Try 30 days of free premium.

The Last Flight Recap

In 1917, Flight Lieutenant William Terrance Decker is returning from patrol over France during World War I. He passes through a cloud and lands his biplane on the airstrip at the Lafayette U.S. Air Base in Reims, France... and finds himself next to an Air Force military transport.

A jeep comes out and two guards order Decker to pull over. When he stops his biplane, they ask why he’s flying an antique and running it in front of an approaching aircraft. Decker identifies himself as a British and wonders why Americans are there. When Decker wonders how they became so advanced, Major Wilson takes him the base commander, General Harper. Wilson explains what happened and Harper demands to know who Decker is. Decker identifies himself as a member of the Royal Flying Corps, and Harper asks if he’s with an air show or making a film. The British lieutenant insists that he’s wearing a uniform, not a costume, and asks where he is. He admits that he thought he was landing at the 56th Squadron, RFC, and Wilson asks him what the year is. Decker identifies the year as 1917, and they explain that it’s March 5, 1959.

Decker realizes that they’re not joking, and insists that he isn’t either. When a jet fighter takes off, Decker hears it and looks up at the cloud that he passed through. He tells them that when he came through the cloud, the engine noise dropped off, and that something similar happened to a French pilot who disappeared without a trace. Decker mentions that he was flying with a partner, Mac, and Harper realizes that he’s talking about Air Vice Marshal Alexander Mackaye, who is en route to Lafayette. Decker says that’s impossible... because Mackaye is dead.

Harper and Wilson go over Decker’s belongings from the biplane, which seem authentic. They begin to wonder if it’s a hoax, since there’s no reason for anyone to go to such lengths to play a joke. Harper figures that Mackaye can provide some information on Decker when he arrives. Wilson begins to believe Decker’s story, and Harper says that he suspects that Decker may have been there to assassinate Mackaye. When Wilson questions his theory, Harper dismisses him.

Wilson goes to see Decker in the brig, and Decker demands to know why he’s being kept prisoner. He is reluctant to see Mackaye, and Wilson asks him why. Decker insists he’ll see Mackaye, and says that he knows Mackaye as “Old Lead Bottom” when he was wounded by German fire in an embarrassing spot. When Wilson asks why Decker believes Mackaye is dead, the British pilot says that when he last saw Mackaye, he was surrounded by seven German planes. He was involved with three others and couldn’t get away, and doesn’t see any way that Mackaye could have gotten away. Wilson explains that Mackaye saved thousands of lives during the Blitz in World War II. Decker suddenly makes a break for the door but is quickly restrained. He insists that he has to leave because Mackaye will know him as a coward. Decker explains to Wilson that he’s always been a coward. When he went on patrols, he convinced Mackaye to split up and then lingered in the clouds, dreading the possibility of encountering an enemy plane. Wilson tries to reassure him, saying all pilots are afraid at one time or another and Mackaye will understand. Decker explains that he’s the one who let the Germans trap Mackaye because he abandoned his partner, and there’s no way he could have survived.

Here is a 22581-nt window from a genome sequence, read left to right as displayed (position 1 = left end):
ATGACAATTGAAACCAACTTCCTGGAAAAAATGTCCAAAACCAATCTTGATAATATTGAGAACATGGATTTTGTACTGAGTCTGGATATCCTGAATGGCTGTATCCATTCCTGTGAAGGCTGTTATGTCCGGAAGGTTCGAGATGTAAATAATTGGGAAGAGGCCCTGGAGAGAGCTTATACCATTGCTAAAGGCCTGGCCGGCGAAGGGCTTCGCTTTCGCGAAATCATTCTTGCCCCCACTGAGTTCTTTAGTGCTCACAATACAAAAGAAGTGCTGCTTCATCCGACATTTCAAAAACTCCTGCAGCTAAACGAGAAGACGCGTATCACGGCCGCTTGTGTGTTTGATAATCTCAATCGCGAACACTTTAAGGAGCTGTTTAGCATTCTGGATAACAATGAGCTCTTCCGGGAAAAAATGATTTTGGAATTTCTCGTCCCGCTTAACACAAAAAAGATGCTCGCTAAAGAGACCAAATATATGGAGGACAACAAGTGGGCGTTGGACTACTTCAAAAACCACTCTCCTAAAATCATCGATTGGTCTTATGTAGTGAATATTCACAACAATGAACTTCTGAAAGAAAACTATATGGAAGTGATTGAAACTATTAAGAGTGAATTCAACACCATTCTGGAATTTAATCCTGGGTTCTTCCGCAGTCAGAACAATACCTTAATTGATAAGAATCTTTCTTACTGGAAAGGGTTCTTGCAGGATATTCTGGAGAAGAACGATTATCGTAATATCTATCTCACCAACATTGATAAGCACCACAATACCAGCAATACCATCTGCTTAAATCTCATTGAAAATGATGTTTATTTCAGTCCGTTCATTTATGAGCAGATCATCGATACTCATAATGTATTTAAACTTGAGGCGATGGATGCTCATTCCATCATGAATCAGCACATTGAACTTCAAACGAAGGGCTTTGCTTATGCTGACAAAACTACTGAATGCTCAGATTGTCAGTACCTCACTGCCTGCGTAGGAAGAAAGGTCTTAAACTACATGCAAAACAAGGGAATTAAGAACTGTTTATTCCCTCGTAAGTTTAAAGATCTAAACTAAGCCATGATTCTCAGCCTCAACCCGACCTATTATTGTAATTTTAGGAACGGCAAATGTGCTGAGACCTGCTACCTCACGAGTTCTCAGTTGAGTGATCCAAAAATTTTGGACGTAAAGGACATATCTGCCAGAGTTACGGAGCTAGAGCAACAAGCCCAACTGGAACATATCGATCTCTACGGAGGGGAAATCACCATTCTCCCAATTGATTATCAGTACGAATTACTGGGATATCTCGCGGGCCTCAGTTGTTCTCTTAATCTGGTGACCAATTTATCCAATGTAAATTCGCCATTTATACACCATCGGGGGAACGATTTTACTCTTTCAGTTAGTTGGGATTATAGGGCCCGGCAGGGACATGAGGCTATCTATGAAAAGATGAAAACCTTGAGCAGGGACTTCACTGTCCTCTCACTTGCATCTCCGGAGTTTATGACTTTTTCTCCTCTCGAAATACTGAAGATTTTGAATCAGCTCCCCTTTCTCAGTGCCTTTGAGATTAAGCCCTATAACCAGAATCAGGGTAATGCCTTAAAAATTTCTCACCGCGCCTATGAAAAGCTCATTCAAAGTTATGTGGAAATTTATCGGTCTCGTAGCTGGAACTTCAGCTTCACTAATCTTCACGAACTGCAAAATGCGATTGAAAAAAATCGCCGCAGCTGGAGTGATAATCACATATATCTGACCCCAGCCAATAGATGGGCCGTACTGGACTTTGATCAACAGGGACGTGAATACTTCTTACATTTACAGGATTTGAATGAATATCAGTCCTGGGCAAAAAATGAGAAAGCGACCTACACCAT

When Wilson suggests that Mackaye must have got help, Decker suggests that he’s the one who helped him. There was no one else within 50 miles, and he believes he was brought to 1959 to find out that Mackaye was alive so he could have a second chance. He insists that Wilson let him go so he can go back and save Mackaye 42 years ago. When Wilson refuses, Decker punches him and runs out to the airfield. When Wilson recovers, he sounds the alarm.

Decker finds his biplane and starts it. When a mechanic tries to stop him, Decker punches the man and gets in. Wilson arrives and holds him at gunpoint, demanding that he stop the plane. The British pilot refuses, insisting that he has to save Mackaye and all the people that he saved. He tells Wilson to shoot if he has to, but Wilson refuses and Decker takes off.

Wilson reports to Harper, who demands to know why he let Decker go. Before Wilson can answer, Mackaye arrives. Wilson asks him about Decker, and Mackaye explains that Decker saved his life in 1917. The Germans attacked him, and Mackaye noticed that Decker flew away at first, disappearing in a strange white cloud. But out of nowhere, he dived down and took out three of the German planes before they got him. Harper shows Mackaye the bag of Decker’s belongings that they kept, and Wilson refers to him as “Old Lead Bottom.” They sit down and start to explain to Mackaye what happened.

Written by Gadfly on Sep 20, 2015

Try 30 days of free premium.